Do You See the End of Your Startup Runway?

I used to work for Dateline NBC as a producer. There was a Senior Producer,  our boss, something of a field general, who was flown out from New York for all the big stories.  He was a gruff figure with a heart of gold, and he barked orders well. He had an expression: ‘Don’t panic until I tell you to.’ I always liked that, so I pass it along to you now.

Every startup has only so much runway. At first you’re developing your app as efficiently as you can, using resources slowly. Then you’re doing customer development interviews, using a few more resources. Then you’re building your community using cheap, slow resources like connecting with friends, family and colleagues. In time, your burn rate increases. You might need advertising or media buys, and you go for the spend. Then, as almost always happens, for various reasons user adoption slows. You’re just not getting the signups you need. You know that if investors like one thing, it’s traction. You need user adoption to look good, and even more importantly, to learn.

With the end of your runway getting closer, you need answers, ideas, a fresh take. Changing direction is hard, but as Ash Maurya points out in his book ‘Running Lean,’ most startups fail because they offered a solution to a problem too few people had, worked on the wrong problem, or sometimes most subtle and hard to see, they didn’t change direction to fit the data presented to them by users.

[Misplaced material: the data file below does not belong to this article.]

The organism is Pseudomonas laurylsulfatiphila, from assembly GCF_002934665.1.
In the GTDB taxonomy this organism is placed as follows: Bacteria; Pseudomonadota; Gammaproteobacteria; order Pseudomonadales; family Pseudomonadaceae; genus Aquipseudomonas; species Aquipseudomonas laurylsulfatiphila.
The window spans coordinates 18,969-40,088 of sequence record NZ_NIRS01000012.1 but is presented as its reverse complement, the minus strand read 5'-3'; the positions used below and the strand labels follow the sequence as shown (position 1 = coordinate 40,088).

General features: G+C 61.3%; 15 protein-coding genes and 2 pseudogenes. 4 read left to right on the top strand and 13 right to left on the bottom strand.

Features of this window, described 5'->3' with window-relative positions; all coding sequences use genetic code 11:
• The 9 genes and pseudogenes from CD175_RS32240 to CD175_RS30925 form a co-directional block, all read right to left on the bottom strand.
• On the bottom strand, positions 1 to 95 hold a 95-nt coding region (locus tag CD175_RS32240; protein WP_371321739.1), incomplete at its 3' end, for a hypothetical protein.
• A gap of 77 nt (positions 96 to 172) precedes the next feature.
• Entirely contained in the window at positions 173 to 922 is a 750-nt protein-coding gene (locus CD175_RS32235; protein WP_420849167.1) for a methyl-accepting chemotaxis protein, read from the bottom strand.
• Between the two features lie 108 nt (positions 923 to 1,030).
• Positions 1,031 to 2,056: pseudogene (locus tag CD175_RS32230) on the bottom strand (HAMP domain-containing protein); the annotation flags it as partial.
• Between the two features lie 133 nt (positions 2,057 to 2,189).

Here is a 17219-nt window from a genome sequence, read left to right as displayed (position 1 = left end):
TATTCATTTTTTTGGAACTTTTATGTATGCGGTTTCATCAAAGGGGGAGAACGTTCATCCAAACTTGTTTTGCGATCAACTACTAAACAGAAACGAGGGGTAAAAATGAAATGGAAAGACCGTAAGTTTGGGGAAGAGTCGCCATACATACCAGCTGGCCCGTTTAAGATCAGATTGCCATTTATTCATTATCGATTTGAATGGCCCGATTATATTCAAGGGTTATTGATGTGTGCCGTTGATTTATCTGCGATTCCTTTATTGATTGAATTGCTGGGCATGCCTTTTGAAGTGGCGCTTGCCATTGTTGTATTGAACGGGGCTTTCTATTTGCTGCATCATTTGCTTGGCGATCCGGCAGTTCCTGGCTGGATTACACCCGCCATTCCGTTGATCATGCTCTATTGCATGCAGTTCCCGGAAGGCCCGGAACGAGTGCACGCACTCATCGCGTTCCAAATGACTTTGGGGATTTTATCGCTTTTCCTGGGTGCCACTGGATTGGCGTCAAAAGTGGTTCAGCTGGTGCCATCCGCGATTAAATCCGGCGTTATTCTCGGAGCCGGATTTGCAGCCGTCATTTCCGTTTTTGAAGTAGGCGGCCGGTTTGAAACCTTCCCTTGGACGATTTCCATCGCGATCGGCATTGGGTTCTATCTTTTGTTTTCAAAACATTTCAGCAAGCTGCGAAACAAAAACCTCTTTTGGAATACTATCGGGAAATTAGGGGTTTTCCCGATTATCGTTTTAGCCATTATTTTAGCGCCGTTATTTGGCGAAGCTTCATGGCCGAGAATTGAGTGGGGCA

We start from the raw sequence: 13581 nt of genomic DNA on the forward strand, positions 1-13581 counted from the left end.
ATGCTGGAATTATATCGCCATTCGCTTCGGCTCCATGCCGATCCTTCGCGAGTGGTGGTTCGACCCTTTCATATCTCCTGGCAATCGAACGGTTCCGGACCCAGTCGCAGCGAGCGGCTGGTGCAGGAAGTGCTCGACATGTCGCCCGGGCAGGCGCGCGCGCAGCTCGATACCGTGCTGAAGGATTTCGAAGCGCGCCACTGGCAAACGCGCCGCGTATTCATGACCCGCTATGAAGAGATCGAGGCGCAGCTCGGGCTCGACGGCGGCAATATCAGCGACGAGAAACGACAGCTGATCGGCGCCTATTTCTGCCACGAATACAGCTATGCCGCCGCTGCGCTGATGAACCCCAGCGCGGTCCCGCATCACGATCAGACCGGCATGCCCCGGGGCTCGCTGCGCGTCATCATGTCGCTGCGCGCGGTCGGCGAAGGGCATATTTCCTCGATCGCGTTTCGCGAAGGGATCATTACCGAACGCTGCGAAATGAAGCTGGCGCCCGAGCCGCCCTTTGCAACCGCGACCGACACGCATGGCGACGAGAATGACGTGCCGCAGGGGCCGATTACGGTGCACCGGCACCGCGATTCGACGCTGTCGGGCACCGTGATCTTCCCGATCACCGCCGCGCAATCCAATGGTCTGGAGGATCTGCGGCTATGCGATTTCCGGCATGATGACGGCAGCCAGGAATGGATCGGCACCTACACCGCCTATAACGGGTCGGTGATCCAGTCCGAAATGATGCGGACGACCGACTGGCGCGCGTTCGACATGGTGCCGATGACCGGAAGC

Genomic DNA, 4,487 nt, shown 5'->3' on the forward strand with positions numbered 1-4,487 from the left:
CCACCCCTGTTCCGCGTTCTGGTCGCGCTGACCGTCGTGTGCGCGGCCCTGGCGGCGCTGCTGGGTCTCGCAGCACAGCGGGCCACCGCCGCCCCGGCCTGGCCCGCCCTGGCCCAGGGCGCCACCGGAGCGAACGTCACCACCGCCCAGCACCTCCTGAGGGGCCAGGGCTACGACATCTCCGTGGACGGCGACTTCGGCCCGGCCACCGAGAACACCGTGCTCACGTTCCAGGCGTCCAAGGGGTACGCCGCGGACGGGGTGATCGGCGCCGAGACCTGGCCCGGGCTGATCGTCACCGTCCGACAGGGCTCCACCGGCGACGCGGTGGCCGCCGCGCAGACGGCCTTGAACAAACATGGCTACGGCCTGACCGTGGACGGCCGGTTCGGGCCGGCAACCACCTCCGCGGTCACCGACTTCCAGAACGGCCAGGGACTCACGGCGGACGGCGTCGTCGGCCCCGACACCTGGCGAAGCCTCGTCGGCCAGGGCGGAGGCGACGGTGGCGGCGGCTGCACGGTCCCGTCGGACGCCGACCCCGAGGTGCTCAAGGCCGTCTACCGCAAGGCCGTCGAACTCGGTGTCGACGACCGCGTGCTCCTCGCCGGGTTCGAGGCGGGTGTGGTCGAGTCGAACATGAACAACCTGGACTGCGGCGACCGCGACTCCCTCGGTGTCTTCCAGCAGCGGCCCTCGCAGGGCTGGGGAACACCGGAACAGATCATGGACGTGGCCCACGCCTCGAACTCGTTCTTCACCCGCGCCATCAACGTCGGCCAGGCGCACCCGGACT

Working on crowdfunding campaigns and teaching online media, I’ve seen campaigns slow down and hit a dip – even a pothole. What worked to get them back on track? Here are some suggestions.

-Reach out to influencers. If you can get a journalist or bigtime blogger to write something about you, you can boost user adoption and awareness.

-Look for social connections that are fresh. A coffee company I know realized that cyclists drank a lot of coffee and started marketing to them in Meetups, Facebook, and in email. Result: more caffeine and more sales.

-Make shareable content. Short videos are shared more often. Pinterest posts make the rounds. Look to some channels that you haven’t tried yet.

-Revisit your ‘first circle’ contacts.  You’ve probably tapped out family and friend connections, right? There will be among them a few influencers who are social media masters. Give them something remarkable to share: a great new video, free trial, special offer or giveaway, and get them to share it.

-Listen to users and customers. How open are your channels to what they’re telling you? Can you talk with a few directly and ask what’s going on? Not a survey or automated something – but an actual conversation or at least a video Skype. Your existing customers and users know something. They know why they are customers and users.  Ask the right questions, and they might unlock the secret of your success with them so you can spread it further.

-Don’t panic until I tell you to.